The Washington PostDemocracy Dies in Darkness

Before Ketanji Brown Jackson, Barbara Jordan was almost the first Black woman on the Supreme Court

Rep. Barbara Jordan (D-Tex.) addresses the opening session of the National Women's Conference in Houston in November 1977. (AP)
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It was a hot spring afternoon in Austin, and Jane Hickie was overdressed. She had just come from the governor’s mansion to the home of Barbara Jordan, the legendary former congresswoman who was now an ethics professor at the University of Texas. They sat on Jordan’s uncovered back deck in the Texas sunshine.

A few hours earlier, President Bill Clinton had called Hickie’s friend and boss, Texas Gov. Ann Richards, while Hickie sat nearby. Clinton asked her something, and Richards, a close friend of Jordan’s, told him she would send Hickie to find out and let him know, Hickie remembered last week in a call with The Washington Post.

Now she was sitting in front of Jordan, who was casually dressed in “slacks and Oxford shirt,” to deliver Clinton’s proposition.

“President Clinton would like you to consider being nominated for the Supreme Court,” Hickie told her.

Jordan, famous for a baritone voice with which she had given pivotal speeches, looked at her and laughed — a big “melodious” laugh. Then, Hickie recalled, Jordan joked, “Oh, think who I’d have to sit next to!”

Jordan was relaxed and cordial, Hickie said. And Jordan was firm, concluding, “No. I like my life.”

President Biden will nominate federal judge Ketanji Brown Jackson to the Supreme Court, according to people briefed on the process, The Washington Post reported Friday. If confirmed, she will be the highest court’s first Black woman justice. Many Americans excitedly await her entry while believing that it’s long overdue.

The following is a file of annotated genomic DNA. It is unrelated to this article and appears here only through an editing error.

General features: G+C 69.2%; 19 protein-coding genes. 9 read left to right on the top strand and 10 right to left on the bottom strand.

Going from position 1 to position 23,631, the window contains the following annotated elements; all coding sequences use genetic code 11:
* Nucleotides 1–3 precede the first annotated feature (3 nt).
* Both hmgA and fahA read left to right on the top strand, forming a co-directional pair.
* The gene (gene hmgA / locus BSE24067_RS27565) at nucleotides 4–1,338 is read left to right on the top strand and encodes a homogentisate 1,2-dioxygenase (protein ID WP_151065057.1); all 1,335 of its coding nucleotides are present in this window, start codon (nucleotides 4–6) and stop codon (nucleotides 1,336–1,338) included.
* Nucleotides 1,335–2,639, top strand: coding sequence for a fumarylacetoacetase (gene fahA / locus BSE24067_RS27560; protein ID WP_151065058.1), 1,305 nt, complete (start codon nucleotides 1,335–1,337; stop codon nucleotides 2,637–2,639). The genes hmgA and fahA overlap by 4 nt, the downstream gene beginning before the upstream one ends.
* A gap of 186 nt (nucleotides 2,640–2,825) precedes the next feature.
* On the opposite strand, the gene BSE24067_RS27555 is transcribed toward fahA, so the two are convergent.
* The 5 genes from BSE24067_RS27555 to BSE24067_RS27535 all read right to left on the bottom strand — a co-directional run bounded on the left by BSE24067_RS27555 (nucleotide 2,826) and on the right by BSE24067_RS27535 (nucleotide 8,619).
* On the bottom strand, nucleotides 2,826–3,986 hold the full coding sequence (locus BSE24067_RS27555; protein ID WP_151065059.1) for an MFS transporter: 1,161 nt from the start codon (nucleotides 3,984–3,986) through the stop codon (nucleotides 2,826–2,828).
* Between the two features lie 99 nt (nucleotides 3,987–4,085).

So overdue, in fact, that if fate had twisted just a little bit differently, we might have had one of the country’s most accomplished and respected Black women on the bench in 1993.

Jordan was born in 1936 and raised in Houston’s impoverished Fifth Ward by a family with a lot of religious faith and not much else. She graduated from high school at 16 and attended Texas Southern University, a historically Black institution, where she became a debate champion, beating students at Yale and Brown universities. She went on to Boston University for law school, where a young Martin Luther King Jr. had just earned his doctorate.

Jordan returned to Texas and, in 1967, became the first Black woman elected to the Texas state Senate. Around this time, she also met Nancy Earl, a psychologist, on a camping trip; the two were partners for the rest of her life, although Jordan kept this relationship and much of her personal life strictly out of public view.

In 1972, in the same election in which President Richard Nixon won a second term, Jordan was elected to a seat in the House of Representatives, making her the first Black woman in the Texas delegation and one of only three Black women in Congress at the time.

Richard Nixon considered naming the first woman to the Supreme Court. He was thwarted.

Soon, Jordan was thrust into the national spotlight when the House Judiciary Committee, to which she had been assigned, began hearings on Nixon’s growing Watergate scandal. The hearings were must-see TV, and Jordan’s opening statement happened to air live on prime time.